QCon SF 2008 – Day 3
I was pretty excited about the “Architectures you’ve always wondered about” stream for day 3 of the conference. It started off horribly. Dan Pritchett of MySpace was up first and basically took the change to showoff his personally little project that allows events from their thousands of servers to notify them what’s going on within them in a centralized manner. How he figured people were interested in hearing about the log files of MySpace.com baffles me…not only were people rolling their eyes but some were falling asleep (myself included). He really didn’t do anything to help the tech community have a better view of MySpace. He finished his session in 25 minutes and then opened the floor for questions…crickets for the most part. The moderator tried valiantly to get people to ask questions but what the hell do you want us to ask about log files? There went 30 minutes of my life I will never get back.
Joe Stump from Digg.com was up next and his session was awesome. He talked about the evolution of their architecture from the point he joined to what they are planning on rolling out early next year along with some of the bumps they’ve encountered. MySQL’s scalability had major issue so they moved to IDDB and are considering using MemcacheDB which is MemcacheD mixed with Berkley DB. Joe pointed out their use of MogileFS for the management of images on digg images which I will be taking a look at for our current project. Joe, you rock, maybe you can give some pointers to Dan…then again hopefully MySpace will send somone with a clue next year.
Aditya Agarwal from facebook was great. He talked about all the different aspects of facebook and the use of PHP/MySQL being the underlying architecture and how for them it . They tend to use MySQL simply as a key value store and profile content is randomly scattered across their thousands of servers. They use LAMP for the most part but have created a framework that allows them to use services written in other languages within their application.
The discovery of the day was CouchDB. One of the lead developers/designers was sitting at the same table as me during the Digg session. Tim Bray was quite excited about the technology as well having mentioned it in his keynote on day 2. I attended one of two sessions about that covered what it’s about from a high level. It has it’s roots in Lotus Notes database design given that it was created by one of the people who worked on Lotus Notes in the past. It has some very cool features:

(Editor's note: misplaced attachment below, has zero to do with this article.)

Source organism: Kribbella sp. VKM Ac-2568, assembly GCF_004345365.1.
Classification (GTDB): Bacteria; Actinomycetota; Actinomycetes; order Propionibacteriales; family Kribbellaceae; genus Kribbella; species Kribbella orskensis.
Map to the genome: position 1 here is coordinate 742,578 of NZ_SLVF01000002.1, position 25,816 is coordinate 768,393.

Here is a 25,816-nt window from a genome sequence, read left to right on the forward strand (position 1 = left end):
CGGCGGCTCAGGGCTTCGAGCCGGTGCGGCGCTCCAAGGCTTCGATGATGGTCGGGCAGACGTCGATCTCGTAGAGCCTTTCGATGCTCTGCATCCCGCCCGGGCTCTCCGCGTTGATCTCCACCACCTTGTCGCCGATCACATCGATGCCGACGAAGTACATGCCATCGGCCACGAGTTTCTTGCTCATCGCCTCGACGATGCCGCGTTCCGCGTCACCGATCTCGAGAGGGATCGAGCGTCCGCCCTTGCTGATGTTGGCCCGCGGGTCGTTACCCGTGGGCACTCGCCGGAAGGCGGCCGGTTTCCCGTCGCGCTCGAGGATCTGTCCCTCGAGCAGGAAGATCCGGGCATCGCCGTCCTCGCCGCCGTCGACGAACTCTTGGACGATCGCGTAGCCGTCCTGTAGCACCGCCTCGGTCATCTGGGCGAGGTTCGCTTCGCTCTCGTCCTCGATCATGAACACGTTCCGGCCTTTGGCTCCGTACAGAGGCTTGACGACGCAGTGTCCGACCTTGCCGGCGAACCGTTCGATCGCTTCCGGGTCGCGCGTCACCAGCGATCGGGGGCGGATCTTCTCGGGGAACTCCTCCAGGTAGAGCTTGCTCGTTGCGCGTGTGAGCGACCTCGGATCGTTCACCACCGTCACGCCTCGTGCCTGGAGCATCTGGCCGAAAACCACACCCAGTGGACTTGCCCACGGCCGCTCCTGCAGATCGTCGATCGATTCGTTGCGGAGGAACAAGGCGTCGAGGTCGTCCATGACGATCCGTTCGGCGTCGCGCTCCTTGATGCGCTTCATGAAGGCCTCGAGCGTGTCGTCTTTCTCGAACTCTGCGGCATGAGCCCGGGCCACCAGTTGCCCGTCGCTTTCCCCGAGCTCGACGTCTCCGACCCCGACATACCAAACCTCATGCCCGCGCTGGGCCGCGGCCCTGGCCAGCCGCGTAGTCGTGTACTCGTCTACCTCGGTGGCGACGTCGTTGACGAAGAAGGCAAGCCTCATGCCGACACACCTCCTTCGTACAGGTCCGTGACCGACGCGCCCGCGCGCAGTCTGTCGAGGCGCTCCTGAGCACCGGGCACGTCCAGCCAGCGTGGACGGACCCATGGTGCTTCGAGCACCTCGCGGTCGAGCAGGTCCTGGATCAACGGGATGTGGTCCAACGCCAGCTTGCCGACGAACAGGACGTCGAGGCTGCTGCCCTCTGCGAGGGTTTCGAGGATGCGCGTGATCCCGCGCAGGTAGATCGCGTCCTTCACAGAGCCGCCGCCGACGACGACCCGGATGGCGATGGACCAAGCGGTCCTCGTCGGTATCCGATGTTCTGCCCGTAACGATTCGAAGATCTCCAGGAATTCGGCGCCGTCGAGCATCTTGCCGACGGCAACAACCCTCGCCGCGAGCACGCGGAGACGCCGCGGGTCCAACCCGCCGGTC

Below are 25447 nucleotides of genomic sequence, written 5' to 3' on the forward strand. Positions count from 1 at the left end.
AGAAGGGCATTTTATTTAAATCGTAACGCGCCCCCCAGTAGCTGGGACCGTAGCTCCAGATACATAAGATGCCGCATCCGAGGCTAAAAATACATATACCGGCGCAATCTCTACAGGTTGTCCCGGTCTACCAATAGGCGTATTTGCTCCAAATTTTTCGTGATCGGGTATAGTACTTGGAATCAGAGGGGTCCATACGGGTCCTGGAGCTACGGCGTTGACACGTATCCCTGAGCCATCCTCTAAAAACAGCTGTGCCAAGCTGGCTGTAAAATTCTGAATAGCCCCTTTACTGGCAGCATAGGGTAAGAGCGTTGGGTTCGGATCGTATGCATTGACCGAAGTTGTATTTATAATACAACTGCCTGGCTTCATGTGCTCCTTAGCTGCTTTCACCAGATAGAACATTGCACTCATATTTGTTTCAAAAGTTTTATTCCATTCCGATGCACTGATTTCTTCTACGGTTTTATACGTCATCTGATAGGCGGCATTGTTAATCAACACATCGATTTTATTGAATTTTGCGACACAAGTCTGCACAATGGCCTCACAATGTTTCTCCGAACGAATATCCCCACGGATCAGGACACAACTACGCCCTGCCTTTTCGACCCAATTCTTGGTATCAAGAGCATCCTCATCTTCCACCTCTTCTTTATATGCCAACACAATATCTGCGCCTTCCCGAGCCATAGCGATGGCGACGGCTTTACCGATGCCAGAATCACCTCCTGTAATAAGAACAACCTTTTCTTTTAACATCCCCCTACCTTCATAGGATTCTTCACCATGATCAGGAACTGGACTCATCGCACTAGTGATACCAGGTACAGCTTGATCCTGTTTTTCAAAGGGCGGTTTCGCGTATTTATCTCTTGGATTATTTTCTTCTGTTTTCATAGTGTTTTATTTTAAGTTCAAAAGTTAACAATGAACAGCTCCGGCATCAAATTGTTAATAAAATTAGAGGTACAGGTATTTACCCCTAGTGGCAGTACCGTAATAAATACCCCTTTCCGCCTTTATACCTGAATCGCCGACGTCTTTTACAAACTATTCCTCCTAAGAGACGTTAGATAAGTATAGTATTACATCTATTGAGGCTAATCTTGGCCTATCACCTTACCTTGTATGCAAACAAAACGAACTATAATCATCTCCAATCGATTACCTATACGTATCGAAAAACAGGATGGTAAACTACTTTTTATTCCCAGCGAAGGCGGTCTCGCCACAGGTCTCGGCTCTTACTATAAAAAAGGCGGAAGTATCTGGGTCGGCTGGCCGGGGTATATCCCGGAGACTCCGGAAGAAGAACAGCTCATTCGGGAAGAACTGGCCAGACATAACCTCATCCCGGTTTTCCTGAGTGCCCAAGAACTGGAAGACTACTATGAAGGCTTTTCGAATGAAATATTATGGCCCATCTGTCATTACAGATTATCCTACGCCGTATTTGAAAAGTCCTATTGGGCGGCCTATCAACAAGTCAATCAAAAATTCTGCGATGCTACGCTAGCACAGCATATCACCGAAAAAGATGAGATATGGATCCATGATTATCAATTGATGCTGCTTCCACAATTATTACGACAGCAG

- RESTful so it doesn’t require any connectors
- Stores all content in JSON
- Very efficient and performs versioning and synchronization when distributed
Jan made some good arguments was to why it has some strengths that traditional RDB’s don’t such as no need for schema management, etc. It’s a technology that I plan on taking a serious look at and may possibly use in the future.
In conclusion, QCon was a great experience. The hosts tried their best to make sure things were as tech focused as possible. There is a need to ensure that speakers cater their presentations to the audience and keep to the subject of the presentation. The lagging economy did have an effect on the conference, there were 200+ people that had been registered that didn’t attend (you could see all of the uncollected badges at the registration desk) and if the economy improves I think that next year will be even better. It’s truly a conference for developers by developers which I truly enjoyed. It was great to meet several of the authors of my favourite tech books. I would have preferred more opportunities to network with the people at the conference, an overall guest list would have helped with that or a formal networking event given that a large percentage of the nerds there were stereotypical introverted nerds who didn’t like having a strange person walk up to them and make conversation. Maybe I came off as sleazy or creepy or a threat to homeland security . Regardless, I hope to attend next year.
Update: This blog post has been featured on the infoq.com website